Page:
mirage   mirage   mirage

Macroscale to local scale variation in rocky intertidal community structure and dynamics in relation to coastal upwelling

DSpace/Manakin Repository

Show simple item record

dc.contributor.advisor Menge, Bruce A.
dc.contributor.advisor Lubchenco, Jane
dc.creator Freidenburg, Tess L.
dc.date.accessioned 2012-07-25T17:32:39Z
dc.date.available 2012-07-25T17:32:39Z
dc.date.copyright 2002-05-24
dc.date.issued 2002-05-24
dc.identifier.uri http://hdl.handle.net/1957/31529
dc.description Graduation date: 2003 en_US
dc.description.abstract Understanding how large-scale processes (>100 kms) influence ecological communities is currently a major focus in ecology. In marine systems, coastal upwelling, a large-scale oceanographic process in which surface water pushed offshore by winds is replaced by cold, nutrient-rich water from depth, appears to cause variation in rocky intertidal communities. Along the central Oregon coast upwelling occurs intermittently during the summer while on the southern coast it begins earlier in the spring and is less variable throughout the summer. Coastal upwelling can affect rocky intertidal communities by altering the delivery of nutrients, larvae, and phytoplankton. I conducted three studies on both the southern and central Oregon coast to understand how differences in upwelling affect rocky intertidal community structure and dynamics. In the first study, I examined the recruitment and growth rates of sessile invertebrates (mussels and barnacles). Recruitment of both mussels and barnacles, and growth of mussels were consistently higher on the central Oregon coast than the southern coast. Upwelled water is nutrient-rich, so differences in upwelling are likely to affect growth rates of macroalgae. In the second study, I tested this hypothesis by monitoring the growth of two species of intertidal kelp at both central and southern coast sites. During El Niño years, when upwelling is sharply reduced on the central Oregon coast, algae may fare better at sites on the southern coast where upwelling is less affected. However, during years when upwelling is strong all along the coast, nutrient limitation does not appear to differentially affect macroalgal growth rates. Finally, in the third study, I examined the influence of upwelling on the interactions between microalgal primary producers and herbivorous limpets. I conclude that this interaction is complex and varies both within and between upwelling regions. My research suggests that a transition in upwelling from weak and sporadic on the central Oregon coast to stronger and more persistent on the southern Oregon coast drives the striking differences in rocky intertidal community structure and dynamics between these areas. en_US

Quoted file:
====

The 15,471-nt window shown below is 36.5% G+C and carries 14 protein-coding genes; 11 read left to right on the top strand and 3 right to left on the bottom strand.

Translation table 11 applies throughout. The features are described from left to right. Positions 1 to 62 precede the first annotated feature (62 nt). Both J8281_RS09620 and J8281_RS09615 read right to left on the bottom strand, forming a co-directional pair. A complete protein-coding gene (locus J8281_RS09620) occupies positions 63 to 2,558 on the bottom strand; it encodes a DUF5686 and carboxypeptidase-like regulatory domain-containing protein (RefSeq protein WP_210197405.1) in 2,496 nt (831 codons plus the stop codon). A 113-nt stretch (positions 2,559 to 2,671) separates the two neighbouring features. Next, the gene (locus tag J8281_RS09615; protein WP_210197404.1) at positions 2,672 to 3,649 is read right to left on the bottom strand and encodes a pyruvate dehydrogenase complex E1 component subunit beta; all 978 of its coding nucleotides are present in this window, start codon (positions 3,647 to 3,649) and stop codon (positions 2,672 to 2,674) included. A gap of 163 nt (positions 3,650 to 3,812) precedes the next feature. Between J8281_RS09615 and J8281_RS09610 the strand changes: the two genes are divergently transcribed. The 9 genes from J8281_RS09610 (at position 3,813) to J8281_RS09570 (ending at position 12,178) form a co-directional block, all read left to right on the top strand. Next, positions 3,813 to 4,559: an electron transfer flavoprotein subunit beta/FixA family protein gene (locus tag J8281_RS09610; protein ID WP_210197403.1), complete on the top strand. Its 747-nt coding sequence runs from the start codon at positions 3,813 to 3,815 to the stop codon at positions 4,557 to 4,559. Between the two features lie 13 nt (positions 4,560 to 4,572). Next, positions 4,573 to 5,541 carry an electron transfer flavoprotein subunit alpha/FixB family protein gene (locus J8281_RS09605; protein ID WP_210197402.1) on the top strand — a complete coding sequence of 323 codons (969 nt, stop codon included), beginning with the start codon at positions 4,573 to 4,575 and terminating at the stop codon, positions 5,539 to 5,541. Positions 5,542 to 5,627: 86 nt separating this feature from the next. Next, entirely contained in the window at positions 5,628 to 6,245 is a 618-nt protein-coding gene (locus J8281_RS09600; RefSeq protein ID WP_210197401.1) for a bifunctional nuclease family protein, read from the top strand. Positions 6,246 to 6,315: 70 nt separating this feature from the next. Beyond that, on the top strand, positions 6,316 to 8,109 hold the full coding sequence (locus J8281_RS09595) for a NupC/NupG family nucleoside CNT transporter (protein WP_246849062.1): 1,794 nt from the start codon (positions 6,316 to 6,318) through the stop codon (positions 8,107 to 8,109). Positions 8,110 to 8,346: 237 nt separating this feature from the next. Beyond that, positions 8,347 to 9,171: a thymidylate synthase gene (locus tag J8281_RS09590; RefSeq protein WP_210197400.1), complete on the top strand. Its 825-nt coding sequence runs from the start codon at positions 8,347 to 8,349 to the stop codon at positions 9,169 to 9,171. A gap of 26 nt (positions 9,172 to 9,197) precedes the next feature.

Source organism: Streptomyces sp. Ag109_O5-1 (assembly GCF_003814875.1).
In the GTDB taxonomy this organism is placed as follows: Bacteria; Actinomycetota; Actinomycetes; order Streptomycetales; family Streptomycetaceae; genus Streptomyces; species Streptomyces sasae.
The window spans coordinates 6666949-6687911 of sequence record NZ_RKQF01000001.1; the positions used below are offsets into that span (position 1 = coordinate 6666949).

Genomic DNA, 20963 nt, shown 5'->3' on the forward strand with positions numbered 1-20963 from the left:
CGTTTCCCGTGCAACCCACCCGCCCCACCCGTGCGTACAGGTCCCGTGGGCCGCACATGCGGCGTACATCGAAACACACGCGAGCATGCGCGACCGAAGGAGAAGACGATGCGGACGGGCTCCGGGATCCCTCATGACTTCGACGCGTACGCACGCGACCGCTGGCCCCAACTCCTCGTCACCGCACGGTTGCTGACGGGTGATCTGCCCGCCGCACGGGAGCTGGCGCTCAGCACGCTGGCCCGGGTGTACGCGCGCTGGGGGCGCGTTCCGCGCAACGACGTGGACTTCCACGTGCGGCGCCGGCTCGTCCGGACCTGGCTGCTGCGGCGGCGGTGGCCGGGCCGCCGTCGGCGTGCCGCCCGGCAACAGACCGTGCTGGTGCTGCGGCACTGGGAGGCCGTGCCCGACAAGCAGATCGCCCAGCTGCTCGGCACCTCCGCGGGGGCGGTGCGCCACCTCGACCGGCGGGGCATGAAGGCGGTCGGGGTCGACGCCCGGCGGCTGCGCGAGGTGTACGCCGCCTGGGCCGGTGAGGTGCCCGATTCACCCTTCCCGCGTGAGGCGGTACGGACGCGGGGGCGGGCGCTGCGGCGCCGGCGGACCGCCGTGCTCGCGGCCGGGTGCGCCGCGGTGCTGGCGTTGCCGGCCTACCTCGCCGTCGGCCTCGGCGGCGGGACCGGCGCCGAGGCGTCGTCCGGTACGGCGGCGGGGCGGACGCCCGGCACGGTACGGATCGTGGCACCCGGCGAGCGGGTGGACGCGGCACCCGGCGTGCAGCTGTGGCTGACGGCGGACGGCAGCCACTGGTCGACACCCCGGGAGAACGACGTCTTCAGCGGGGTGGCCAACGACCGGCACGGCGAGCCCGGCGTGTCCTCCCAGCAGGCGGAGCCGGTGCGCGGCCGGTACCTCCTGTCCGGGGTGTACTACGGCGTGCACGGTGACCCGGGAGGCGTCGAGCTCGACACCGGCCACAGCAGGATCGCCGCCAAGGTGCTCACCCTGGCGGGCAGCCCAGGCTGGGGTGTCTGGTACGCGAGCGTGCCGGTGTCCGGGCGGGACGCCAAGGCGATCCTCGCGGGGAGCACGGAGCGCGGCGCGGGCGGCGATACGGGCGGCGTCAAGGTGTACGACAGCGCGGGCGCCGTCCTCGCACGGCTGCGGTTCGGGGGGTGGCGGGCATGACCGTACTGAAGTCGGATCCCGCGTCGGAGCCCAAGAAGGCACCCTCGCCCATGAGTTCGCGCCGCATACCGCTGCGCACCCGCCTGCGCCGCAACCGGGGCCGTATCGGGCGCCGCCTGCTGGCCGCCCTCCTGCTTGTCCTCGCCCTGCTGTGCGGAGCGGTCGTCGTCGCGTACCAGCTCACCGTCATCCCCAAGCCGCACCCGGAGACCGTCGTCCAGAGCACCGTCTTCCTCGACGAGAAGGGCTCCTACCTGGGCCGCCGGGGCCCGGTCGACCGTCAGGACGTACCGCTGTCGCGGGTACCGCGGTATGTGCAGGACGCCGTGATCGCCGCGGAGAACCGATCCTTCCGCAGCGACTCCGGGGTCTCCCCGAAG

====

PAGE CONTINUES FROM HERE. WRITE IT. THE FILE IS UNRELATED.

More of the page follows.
dc.language.iso en_US en_US
dc.subject.lcsh Intertidal ecology -- Oregon -- Oregon -- Pacific Coast en_US
dc.subject.lcsh Upwelling (Oceanography) -- Pacific Coast en_US
dc.title Macroscale to local scale variation in rocky intertidal community structure and dynamics in relation to coastal upwelling en_US
dc.type Thesis/Dissertation en_US
dc.degree.name Doctor of Philosophy (Ph. D.) in Zoology en_US
dc.degree.level Doctoral en_US
dc.degree.discipline Science en_US
dc.degree.grantor Oregon State University en_US
dc.contributor.committeemember Hixon, Mark
dc.contributor.committeemember Ramsey, Fred
dc.contributor.committeemember Fritzell, Erik
dc.description.digitization File scanned at 300 ppi (Monochrome, 24-bit Color) using Capture Perfect 3.0.82 on a Canon DR-9080C in PDF format. CVista PdfCompressor 4.0 was used for pdf compression and textual OCR. en_US
dc.description.peerreview no en_us

This item appears in the following Collection(s)

Show simple item record

Search ScholarsArchive@OSU

Advanced Search


My Account